Front Page Titles (by Subject) chapter xii: The Disposition and Inclinations of the King of Denmark towards his Neighbours - An Account of Denmark, With Francogallia and Some Considerations for the Promoting of Agriculture and Employing the Poor
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chapter xii: The Disposition and Inclinations of the King of Denmark towards his Neighbours - Robert Molesworth, An Account of Denmark, With Francogallia and Some Considerations for the Promoting of Agriculture and Employing the Poor 
An Account of Denmark, With Francogallia and Some Considerations for the Promoting of Agriculture and Employing the Poor, Edited and with an Introduction by Justin Champion (Indianapolis: Liberty Fund, 2011).
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The Disposition and Inclinations of the King of Denmark towards his Neighbours
The Kingdoms and States which border upon the King of Denmark, are towards the North and Northeast, the Territories belonging to Sweden; towards the South, the Duke of Holstein’s part of Sleswick and Holstein, the City of Hamburg, and the Dutchy of Bremen. Towards the West and Southwest, England, and Scotland; which are separated from them by the main Ocean. Towards the South-east the Dukedoms of Saxe Lawenburg, of Mecklenburg and of Lunenburg. The Dominions of Brandenburgh, etc. lye also this way not far distant from them.
Between the King of Denmark, and most of these Neighbours, it may be said in general, that there always is a reciprocal Jealousy and Distrust, which often breaks out into open Hostilities; with those nearer more frequently, with the remoter more seldom, according as the occasions of quarrel or revenge do happen.32
The interposition of a vast Ocean has hitherto kept the Danes in pretty good terms with England and Scotland, and the Trade they have with those Kingdoms is very considerable to them; their Maritime Forces are in no measure sufficient to cope with us and others concern’d, otherwise they have had a good mind to challenge the sole right of the Groenland Whale-fishing; as pretending that Country to be a discovery of theirs, and therefore to belong to them.
Since the present Wars with France, and our strict Union with the Hollanders, they have shown themselves extreme jealous of our Greatness at Sea, fearing lest we should ingross and command the whole Trade of the World; and therefore have favoured France on all occasions, as much as they durst, furnishing it with Naval Stores, and other Commodities which it wants. And for this reason (notwithstanding their scarcity of Money) they will hardly be persuaded either to lend or sell any more Forces to the Confederates. Neither is it to be doubted, but that as well to keep the balance of the Sea Power even, as to secure the liberty of their Commerce, which brings them in great Gains, they will leave no Stone unturned to do us a Mischief, in order to humble us to such a degree as may put them out of fears, that we shall give law to the Ocean. To this end they have entered into stricter Alliances with Sweden of late, for a mutual Vindication of open Commerce, than the natural Animosities between those Northern Crowns did seem to admit of; but the present apparent necessity of restraining within Bounds our growing united Power at Sea, works more prevalently with them both, than the ancient hatred which they retain for each other; and which may break out again, as soon as they are out of fear of us.33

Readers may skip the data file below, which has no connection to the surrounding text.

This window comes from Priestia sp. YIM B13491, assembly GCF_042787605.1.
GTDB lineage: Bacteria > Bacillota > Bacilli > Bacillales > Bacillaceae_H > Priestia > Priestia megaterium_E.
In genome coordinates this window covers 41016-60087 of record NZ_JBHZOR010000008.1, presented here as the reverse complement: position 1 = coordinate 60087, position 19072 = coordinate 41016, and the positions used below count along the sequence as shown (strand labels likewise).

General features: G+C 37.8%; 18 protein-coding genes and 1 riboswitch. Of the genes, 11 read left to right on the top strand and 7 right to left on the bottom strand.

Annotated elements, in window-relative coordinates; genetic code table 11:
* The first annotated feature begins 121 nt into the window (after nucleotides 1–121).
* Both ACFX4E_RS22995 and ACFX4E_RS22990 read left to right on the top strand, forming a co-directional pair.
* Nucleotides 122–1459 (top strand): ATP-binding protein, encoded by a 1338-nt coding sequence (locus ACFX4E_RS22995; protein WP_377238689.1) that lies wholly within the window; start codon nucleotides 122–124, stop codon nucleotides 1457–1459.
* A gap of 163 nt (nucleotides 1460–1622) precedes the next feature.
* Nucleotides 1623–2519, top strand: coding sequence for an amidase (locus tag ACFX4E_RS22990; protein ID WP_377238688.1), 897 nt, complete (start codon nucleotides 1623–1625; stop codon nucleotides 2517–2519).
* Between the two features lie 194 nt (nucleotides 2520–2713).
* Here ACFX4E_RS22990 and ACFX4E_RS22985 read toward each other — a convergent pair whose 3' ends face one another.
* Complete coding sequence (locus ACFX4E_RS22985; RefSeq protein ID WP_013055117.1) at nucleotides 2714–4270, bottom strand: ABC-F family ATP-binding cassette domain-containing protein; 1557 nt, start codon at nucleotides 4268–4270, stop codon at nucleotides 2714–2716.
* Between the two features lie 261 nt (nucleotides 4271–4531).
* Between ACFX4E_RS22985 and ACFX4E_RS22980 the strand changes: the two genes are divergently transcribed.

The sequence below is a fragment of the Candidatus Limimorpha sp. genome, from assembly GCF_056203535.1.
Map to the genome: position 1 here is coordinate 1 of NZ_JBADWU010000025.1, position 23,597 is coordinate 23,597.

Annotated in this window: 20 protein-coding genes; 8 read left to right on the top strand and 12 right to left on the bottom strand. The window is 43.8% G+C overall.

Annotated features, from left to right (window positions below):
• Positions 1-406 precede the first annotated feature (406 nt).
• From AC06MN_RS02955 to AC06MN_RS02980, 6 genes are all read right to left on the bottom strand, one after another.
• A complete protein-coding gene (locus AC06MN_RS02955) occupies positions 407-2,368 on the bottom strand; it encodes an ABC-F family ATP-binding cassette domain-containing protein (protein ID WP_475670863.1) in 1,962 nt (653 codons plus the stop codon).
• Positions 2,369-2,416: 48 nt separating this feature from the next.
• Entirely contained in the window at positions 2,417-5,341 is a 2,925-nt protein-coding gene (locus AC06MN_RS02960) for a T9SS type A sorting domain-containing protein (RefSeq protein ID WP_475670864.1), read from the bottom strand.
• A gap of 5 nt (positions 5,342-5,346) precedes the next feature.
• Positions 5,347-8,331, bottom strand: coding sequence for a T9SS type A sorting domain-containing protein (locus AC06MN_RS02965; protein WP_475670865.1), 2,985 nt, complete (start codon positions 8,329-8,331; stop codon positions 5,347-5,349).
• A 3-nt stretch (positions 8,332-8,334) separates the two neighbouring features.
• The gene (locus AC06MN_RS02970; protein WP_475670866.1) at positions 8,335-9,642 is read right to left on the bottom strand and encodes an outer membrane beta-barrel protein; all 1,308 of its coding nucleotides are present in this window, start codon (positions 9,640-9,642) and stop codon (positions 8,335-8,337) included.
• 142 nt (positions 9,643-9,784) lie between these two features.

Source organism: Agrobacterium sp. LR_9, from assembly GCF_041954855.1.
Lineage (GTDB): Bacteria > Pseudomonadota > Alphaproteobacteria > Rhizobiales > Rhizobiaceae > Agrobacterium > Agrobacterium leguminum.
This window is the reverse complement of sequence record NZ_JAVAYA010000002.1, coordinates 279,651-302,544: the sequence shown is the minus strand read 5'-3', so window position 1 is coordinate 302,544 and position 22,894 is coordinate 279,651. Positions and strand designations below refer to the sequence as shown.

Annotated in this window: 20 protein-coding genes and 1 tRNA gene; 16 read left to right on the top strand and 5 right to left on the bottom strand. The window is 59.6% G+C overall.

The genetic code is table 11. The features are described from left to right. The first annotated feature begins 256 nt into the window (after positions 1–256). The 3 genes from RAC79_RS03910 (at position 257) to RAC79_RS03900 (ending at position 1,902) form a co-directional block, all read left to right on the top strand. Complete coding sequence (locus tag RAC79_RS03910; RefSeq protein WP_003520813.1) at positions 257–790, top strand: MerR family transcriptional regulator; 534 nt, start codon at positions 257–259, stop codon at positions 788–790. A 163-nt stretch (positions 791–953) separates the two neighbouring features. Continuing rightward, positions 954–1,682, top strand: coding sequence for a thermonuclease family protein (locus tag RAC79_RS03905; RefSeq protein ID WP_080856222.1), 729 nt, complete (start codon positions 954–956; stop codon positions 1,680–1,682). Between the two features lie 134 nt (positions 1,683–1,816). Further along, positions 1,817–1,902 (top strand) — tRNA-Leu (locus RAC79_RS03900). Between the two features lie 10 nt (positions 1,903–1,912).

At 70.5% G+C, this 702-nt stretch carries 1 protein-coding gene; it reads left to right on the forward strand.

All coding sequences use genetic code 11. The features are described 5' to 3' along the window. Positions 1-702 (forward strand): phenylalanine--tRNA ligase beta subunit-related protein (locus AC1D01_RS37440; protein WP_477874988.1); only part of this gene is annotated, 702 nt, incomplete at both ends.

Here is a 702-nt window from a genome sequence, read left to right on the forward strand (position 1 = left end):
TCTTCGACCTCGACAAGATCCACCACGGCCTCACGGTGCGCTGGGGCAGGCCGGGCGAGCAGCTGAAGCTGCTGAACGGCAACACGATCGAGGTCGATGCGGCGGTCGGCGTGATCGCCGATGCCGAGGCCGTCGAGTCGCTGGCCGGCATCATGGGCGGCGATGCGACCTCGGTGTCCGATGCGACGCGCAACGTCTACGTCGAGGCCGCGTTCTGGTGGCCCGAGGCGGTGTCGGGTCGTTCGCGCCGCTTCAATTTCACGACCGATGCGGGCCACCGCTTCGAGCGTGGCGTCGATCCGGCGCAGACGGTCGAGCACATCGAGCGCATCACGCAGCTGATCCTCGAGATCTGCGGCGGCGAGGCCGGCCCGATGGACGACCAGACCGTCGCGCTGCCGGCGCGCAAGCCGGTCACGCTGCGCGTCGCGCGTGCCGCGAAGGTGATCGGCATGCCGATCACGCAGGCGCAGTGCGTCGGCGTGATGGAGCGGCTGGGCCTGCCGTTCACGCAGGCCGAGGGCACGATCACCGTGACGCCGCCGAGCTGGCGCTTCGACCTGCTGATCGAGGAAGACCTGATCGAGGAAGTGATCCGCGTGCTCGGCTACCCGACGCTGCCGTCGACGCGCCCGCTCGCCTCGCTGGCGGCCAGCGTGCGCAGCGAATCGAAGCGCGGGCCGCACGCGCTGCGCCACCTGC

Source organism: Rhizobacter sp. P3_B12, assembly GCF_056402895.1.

For Sweden is the most powerful, most dreaded, and nearest Neighbour of Denmark; the Territories of that King lye as it were at the Gates of Copenhagen, the Capital City, and may be seen from the very Bedchamber of this King, ever since the Danes lost three of their best Provinces on the other side the Baltick; so that as well the Resentment of past Injuries, as the dread of future Mischiefs from the greatness of Sweden on the one side; the consciousness of being violent possessors of another’s Right, the certainty of their being hated and envied for those Acquisitions, the fear of losing them in case Denmark grow powerful on the other, are unsur-mountable Obstacles to any firm Friendship between these two Crowns. The ancient Quarrel, like a Wound ill healed, is but skinned over, and festers at the bottom, although our equally disobliging them in the interruption of their Traffick, has made a greater step towards their mutual Reconciliation, than was thought to be practicable. But whenever we please to caress the one at the expense of the other, this seeming Knot will discover the weakness of its contexture, and probably dissolve of it self.